Wednesday, June 11, 2014

What Happened To General Santa Anna...?

The Mexican general that led his troops against the Alamo is surely remembered by many, but do you ever wonder what eventually happened to him?

Over at, I found out a little more of the later years of the infamous general, and I wanted to share it with you.

Jun 22, 1876:
General Santa Anna dies in Mexico City

Embittered and impoverished, the once mighty Antonio Lopez de Santa Anna dies in Mexico City.

Born in 1792 at Jalapa, Vera Cruz, Mexico, Santa Anna was the son of middle-class parents. As a teen, he won a commission in the Spanish army and might have been expected to live out an unspectacular career as a middle-level army officer. However, the young Santa Anna quickly distinguished himself as a capable fighter and leader, and after 1821, he gained national prominence in the successful Mexican war for independence from Spain. In 1833, he won election to the presidency of the independent republic of Mexico by an overwhelming popular majority. His dedication to the ideal of a democratic role proved weak, though, and he proclaimed himself dictator in 1835.

Santa Anna's assumption of dictatorial power over Mexico brought him into direct conflict with a growing movement for independence in the Mexican state of Texas. During the 1820s and 1830s, large numbers of Euro-Americans had settled in the area of Texas, and many of them remained more loyal to the United States than to their distant rulers in Mexico City. Some viewed Santa Anna's overthrow of the Mexican Republic as an opportunity to break away and form an independent Republic of Texas that might one day become an American state.

Determined to crush the Texas rebels, Santa Anna took command of the Mexican army that invaded Texas in 1836. His forces successfully defeated the Texas rebels at the Alamo, and he personally ordered the execution of 400 Texan prisoners after the Battle of Goliad. However, these two victories planted the seeds for Santa Anna's defeat. "Remember the Alamo" and "Remember Goliad" became the rallying cries for a reinvigorated Texan army. Lulled into overconfidence by his initial easy victories, Santa Anna was taken by surprise at San Jacinto, and his army was annihilated on April 21, 1836. The captured Santa Anna, fearing execution, willingly signed an order calling for all Mexican troops to withdraw. Texas became an independent republic.

Deposed during his captivity with the Texan rebels, Santa Anna returned to Mexico a powerless man. During the next two decades, however, the highly unstable political situation in Mexico provided him with several opportunities to regain-and again lose-his dictatorial power. All told, he became the head of the Mexican government 11 times. Overthrown for the last time in 1855, he spent the remaining two decades of his life scheming with elements in Mexico, the United States, and France to stage a comeback.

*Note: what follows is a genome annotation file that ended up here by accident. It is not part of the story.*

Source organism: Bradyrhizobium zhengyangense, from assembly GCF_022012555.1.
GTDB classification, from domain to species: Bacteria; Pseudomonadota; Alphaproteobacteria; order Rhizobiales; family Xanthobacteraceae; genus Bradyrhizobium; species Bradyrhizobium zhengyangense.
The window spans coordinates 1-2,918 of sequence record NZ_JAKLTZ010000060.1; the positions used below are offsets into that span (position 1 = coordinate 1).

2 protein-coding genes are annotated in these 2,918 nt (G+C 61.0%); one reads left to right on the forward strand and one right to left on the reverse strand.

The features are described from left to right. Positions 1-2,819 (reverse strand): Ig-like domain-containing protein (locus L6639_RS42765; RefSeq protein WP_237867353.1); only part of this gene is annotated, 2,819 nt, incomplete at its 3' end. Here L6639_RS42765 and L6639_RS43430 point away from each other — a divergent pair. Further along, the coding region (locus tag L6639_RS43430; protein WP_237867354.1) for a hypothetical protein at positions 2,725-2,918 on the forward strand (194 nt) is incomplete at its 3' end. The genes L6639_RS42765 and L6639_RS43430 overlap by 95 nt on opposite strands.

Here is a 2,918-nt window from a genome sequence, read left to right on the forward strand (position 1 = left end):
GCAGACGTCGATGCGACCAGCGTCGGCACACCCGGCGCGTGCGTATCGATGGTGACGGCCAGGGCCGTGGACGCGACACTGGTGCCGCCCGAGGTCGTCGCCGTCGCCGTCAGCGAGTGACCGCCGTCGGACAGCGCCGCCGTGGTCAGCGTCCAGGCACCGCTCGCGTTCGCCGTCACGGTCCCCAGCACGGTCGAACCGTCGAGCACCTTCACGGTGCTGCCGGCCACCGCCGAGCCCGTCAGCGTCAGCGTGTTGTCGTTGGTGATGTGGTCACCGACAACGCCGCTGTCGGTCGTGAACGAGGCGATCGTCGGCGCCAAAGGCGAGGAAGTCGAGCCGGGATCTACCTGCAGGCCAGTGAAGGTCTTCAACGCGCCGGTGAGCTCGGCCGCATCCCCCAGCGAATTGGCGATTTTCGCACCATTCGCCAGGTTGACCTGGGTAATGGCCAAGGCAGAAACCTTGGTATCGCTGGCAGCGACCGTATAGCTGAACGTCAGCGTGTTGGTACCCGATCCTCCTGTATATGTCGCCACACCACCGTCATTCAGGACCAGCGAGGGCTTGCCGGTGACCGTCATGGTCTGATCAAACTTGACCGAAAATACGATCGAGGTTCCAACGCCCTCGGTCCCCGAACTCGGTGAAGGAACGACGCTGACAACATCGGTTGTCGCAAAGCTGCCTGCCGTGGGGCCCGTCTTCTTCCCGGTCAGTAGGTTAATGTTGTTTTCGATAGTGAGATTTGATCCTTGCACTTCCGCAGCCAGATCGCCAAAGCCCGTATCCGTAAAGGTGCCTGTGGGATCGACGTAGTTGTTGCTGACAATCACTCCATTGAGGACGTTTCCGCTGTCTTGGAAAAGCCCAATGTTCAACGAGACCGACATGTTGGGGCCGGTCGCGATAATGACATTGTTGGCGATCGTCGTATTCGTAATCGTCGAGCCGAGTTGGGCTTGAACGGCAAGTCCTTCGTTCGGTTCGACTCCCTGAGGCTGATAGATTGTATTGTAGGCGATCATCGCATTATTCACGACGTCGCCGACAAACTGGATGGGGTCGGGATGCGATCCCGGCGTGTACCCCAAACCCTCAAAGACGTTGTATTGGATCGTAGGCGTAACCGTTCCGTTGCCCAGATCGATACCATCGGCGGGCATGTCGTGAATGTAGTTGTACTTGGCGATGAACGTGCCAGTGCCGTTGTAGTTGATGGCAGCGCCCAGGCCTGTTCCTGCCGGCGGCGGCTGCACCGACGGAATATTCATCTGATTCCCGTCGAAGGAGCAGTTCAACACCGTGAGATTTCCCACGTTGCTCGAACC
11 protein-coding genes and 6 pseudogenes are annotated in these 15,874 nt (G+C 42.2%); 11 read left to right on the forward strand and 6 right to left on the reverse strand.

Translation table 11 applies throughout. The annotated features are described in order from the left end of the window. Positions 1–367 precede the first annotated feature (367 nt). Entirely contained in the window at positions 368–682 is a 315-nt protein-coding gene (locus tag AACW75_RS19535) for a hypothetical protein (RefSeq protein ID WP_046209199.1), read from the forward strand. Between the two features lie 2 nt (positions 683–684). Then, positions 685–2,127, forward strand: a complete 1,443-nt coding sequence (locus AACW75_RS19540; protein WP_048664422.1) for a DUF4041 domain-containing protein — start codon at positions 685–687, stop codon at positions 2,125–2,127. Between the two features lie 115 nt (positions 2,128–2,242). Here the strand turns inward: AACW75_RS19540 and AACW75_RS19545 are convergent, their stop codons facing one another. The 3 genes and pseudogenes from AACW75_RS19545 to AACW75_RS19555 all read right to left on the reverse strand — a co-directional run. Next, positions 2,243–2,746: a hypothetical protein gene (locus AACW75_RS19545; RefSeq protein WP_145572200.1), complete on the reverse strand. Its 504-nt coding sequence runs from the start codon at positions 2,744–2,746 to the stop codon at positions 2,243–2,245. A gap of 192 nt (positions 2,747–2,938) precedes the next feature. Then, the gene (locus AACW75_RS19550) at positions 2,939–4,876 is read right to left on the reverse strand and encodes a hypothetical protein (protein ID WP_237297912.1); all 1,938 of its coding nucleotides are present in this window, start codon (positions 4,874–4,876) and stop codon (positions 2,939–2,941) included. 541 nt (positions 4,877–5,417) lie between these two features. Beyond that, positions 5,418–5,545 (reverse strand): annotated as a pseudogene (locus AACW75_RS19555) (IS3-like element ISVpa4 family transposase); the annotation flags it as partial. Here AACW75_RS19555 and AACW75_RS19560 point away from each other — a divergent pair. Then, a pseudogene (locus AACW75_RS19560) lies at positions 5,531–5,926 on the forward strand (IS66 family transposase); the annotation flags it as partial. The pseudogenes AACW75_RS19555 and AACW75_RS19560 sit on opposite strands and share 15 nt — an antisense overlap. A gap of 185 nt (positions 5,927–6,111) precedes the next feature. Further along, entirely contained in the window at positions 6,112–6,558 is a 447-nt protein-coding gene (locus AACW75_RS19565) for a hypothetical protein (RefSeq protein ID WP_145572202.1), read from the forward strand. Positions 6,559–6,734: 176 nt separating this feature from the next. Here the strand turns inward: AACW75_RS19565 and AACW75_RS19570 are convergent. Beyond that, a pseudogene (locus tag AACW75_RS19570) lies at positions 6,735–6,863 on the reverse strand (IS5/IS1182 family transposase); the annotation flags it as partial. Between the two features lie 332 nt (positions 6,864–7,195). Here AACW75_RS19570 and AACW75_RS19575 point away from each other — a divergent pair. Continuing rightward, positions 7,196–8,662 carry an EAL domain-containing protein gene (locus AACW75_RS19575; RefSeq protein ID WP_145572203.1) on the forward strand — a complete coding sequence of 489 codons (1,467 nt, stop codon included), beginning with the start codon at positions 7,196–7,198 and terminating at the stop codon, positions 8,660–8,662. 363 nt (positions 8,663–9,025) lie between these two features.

Although he was clearly a brilliant political opportunist, Santa Anna was ultimately loyal only to himself and he had an insatiable lust for power. While Santa Anna played an important role in achieving Mexican independence, his subsequent governments were also at least partially responsible for the loss of the Southwest to the United States. He died in poverty and squalor in Mexico City at the age of 82, no doubt still dreaming of a return to power.

I guess like most politicians, he just didn't want to give up the power and didn't know when to call it quits. We still have some of that going on in politics today, know what I mean?

How about coffee out on the patio again this morning? Sound good?


Mamahen said...

The lust for power is the downfall of many men I think...patio sounds good..i'll be rights there :))

Sixbears said...

Power is the strongest drug.

Coffee by the woodstove this morning. In the 40s.

texasann said...

Bubba -
I did not know he had regained and relost power like that. Once he left Texas, he was best forgotten by us, I reckon. But interesting bit of histroy, anyway - thanks.
Big hugs ~

linda m said...

Oh, the mighty! How they do fall. The lust for power only leads to destruction. Patio sounds good to me, raining here today.

Rob said...

Sometimes I wonder about the wording, he "invaded" the Mexican state of Texas? That would be like the the federal government "invading" Iowa.

In & out of power 11 times & spent the next 20 years trying to regain it? It sounds like he was all over the world trying to regain power.
I wonder how he lived... made a living?
'Power' sounds like a powerful drug when it gets ahold of you...

buddeshepherd said...

He certainly got the WIND taken out of him... Which I think is a funny comment because I live close to California and they have the famous Santa Anna winds.

Dizzy-Dick said...

It seems the greed that brought him down has taken a lot of politicians and would be rulers down.

HermitJim said...

Hey Mamahen...
We have all heard that old saying that power corrupts and I reckon it's true.

Thanks for coming over today!

Hey Sixbears...
By the stove sounds like the right place to be, in that case!

Thanks for coming over today!

Hey Sis...
I never really cared what happened to him until I found the article.

Power hungry until the end, I guess.

Thanks for dropping in today!

Hey Linda M...
They seem to fall hard when it happens. Good!

Thanks for the visit this morning!

Hey Rob...
Guess the secret is to stash as much of the country's wealth as you can while you are in power to tide you over.

Of course, if he had the backing of some foreign governments, that probably helped the spending money!

Sounds like he met a proper ending, though.

Thanks for the company today!

Hey Buddesheperd...
Have to give him credit for never giving up.

I appreciate you coming over this morning!

Hey Dizzy...
Let's hope that always does that very thing!

Thanks for coming by today!